post #9 of 49
Thread Starter 
Were you playing the same tracks at the same volume with the same source/amplification?
post #10 of 49
Nope, not exactly the same but the distant vocals were very noticeable on every song, volume, and even while watching movies. It was with the same setup though.
post #11 of 49
Thread Starter 
I noticed the same thing with my D2000s when I had them, the vocals were recessed, but I sold them after hearing them for ~1 hr :P so I can't comment on how much they change, thats if it's the headphones that are changing.

As I mentioned before Nismo also thought that the HD600's changed as well after not hearing them for a week but he only had them for a day or so :P, so I guess it's hard to say unless you do an A/B comparison. And my DT-880s sound different all the time as well even though I've put around ~1k hrs of them :P
post #12 of 49
As a "believer" of headphone burn-in, i'll have to chime in that the HD600 isnt too fussy a headphone when it comes to this. My HD600's sounded lovely straight out of the box, new retail. HD600 sounds lovely doing basically anything, including playing lossy files straight out of my iRiver.

However, this is not consistently true for all headphones and all drivers. My new Ultrasones for instance went through considerable changes during the first 150hrs. I'm willing to acknowledge that some of these were mental adjustment on my part, however I also believe that the physical driver mechanism loosening over time plays a part also.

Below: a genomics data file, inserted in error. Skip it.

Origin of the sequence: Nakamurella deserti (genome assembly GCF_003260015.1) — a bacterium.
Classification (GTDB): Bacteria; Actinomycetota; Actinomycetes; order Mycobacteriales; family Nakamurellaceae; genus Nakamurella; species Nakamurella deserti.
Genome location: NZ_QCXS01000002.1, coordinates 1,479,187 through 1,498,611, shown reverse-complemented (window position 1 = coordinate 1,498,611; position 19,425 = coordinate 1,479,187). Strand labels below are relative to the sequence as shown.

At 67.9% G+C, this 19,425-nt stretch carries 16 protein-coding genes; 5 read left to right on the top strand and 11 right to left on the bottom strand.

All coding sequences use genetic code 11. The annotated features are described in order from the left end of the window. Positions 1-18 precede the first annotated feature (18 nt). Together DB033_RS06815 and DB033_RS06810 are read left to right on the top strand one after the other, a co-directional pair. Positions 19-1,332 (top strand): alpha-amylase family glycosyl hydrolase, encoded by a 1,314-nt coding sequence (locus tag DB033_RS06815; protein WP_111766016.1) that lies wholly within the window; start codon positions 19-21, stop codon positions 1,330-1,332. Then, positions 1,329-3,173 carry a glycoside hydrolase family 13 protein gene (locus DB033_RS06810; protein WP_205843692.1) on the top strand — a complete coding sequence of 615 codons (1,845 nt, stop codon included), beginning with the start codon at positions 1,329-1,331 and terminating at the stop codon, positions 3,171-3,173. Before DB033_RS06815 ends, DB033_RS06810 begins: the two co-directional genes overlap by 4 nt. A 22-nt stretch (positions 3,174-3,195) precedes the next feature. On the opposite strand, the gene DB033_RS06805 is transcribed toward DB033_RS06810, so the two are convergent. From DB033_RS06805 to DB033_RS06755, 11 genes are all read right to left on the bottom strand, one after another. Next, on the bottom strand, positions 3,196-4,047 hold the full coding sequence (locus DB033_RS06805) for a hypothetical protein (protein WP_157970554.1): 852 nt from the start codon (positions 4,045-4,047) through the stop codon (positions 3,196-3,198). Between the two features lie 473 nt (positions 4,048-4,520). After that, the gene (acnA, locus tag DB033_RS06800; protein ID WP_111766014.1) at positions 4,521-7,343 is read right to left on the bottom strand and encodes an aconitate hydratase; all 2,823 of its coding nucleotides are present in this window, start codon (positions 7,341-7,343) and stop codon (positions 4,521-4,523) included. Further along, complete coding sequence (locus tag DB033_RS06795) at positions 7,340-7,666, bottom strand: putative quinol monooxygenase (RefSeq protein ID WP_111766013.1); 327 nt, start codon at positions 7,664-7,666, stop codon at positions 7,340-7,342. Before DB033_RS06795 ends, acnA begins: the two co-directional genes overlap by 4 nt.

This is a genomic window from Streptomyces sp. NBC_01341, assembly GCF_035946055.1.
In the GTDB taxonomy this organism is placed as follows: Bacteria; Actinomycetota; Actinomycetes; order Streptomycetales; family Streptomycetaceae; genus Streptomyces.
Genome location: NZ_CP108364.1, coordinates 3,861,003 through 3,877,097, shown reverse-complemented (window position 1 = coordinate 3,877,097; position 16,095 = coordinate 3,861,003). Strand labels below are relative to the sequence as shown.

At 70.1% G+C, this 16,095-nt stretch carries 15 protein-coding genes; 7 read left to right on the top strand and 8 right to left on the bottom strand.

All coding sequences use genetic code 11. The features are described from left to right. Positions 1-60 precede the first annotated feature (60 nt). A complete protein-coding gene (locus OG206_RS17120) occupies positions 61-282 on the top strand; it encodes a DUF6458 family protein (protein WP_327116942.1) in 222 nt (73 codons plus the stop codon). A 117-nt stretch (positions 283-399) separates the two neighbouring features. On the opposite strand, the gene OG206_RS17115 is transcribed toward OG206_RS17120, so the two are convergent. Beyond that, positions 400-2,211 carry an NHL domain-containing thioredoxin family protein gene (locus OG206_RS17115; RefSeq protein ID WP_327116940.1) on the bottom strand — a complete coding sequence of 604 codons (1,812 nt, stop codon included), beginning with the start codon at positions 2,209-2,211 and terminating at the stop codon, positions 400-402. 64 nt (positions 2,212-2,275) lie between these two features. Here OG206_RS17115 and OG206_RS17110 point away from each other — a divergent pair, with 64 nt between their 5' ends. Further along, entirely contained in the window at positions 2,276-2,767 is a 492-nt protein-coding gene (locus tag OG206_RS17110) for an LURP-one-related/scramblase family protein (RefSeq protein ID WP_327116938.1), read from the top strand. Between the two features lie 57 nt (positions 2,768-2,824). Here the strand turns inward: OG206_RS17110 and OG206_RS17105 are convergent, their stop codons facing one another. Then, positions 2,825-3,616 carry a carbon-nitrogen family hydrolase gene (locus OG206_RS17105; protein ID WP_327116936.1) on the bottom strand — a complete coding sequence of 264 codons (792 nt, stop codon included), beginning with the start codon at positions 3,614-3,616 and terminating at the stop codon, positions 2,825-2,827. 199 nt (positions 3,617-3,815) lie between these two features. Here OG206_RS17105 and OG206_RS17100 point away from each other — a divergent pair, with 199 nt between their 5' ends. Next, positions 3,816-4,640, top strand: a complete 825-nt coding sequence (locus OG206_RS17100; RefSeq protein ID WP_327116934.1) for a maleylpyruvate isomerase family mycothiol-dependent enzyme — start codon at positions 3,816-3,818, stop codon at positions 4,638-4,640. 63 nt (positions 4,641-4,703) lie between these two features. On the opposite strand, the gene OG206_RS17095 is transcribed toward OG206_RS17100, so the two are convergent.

post #13 of 49
I once did a comparison(A/B) between my burned in RE1 with my gf's brand new RE1. I gotta admit, my burned in RE1 did improve in comparison to hers, but the effects weren't very striking. My RE1 didn't change nearly as much as I thought it did. The changes were noticeable when I focus on the music but subtle when I wasn't.
post #14 of 49
I will have to say, the only accurate way to determine whether burn in has effect on a particular headphone is like what OP did --- acquire two identical units, one burned in and the other unused, then do a A/B out of the same system on same music tracks.

With only ONE pair of headphone, burn in, then listen later for comparison is A/B'ing you memory in most part. Just too much subjective factors to be scientific.

post #15 of 49
I remember playing around with my almost-mint HD600s back when I had no amp at all and distinctly remember the bass completely falling apart in many bass heavy/deep songs. Whereas nowadays whenever I use my HD600s straight from my iRiver portably I rarely notice that happening and have to turn the bass down. I swear I noticed other differences, but that could be all placebo, this though I'm entirely sure of.